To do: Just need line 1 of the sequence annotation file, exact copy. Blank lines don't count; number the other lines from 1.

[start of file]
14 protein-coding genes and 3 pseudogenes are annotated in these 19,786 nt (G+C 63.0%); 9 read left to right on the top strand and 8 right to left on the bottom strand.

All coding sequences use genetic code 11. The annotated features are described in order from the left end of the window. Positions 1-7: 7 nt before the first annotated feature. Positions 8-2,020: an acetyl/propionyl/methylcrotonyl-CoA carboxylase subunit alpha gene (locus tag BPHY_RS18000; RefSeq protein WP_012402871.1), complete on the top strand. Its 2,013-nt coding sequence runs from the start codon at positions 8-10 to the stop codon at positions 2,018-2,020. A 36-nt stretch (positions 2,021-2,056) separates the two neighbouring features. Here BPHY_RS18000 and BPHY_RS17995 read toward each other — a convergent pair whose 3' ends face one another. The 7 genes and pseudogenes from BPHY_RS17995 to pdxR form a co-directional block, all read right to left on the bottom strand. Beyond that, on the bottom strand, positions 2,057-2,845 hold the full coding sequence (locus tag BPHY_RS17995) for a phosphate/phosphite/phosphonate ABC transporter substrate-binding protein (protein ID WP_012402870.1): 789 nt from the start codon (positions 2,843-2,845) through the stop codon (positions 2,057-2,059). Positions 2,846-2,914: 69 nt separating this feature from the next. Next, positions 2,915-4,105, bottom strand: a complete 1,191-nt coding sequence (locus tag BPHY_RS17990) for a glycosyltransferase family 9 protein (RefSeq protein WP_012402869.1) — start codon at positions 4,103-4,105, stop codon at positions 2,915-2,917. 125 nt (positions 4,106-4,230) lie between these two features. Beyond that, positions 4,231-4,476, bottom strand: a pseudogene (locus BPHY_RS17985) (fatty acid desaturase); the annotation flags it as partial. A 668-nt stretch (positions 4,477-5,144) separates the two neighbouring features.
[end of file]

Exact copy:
14 protein-coding genes and 3 pseudogenes are annotated in these 19,786 nt (G+C 63.0%); 9 read left to right on the top strand and 8 right to left on the bottom strand.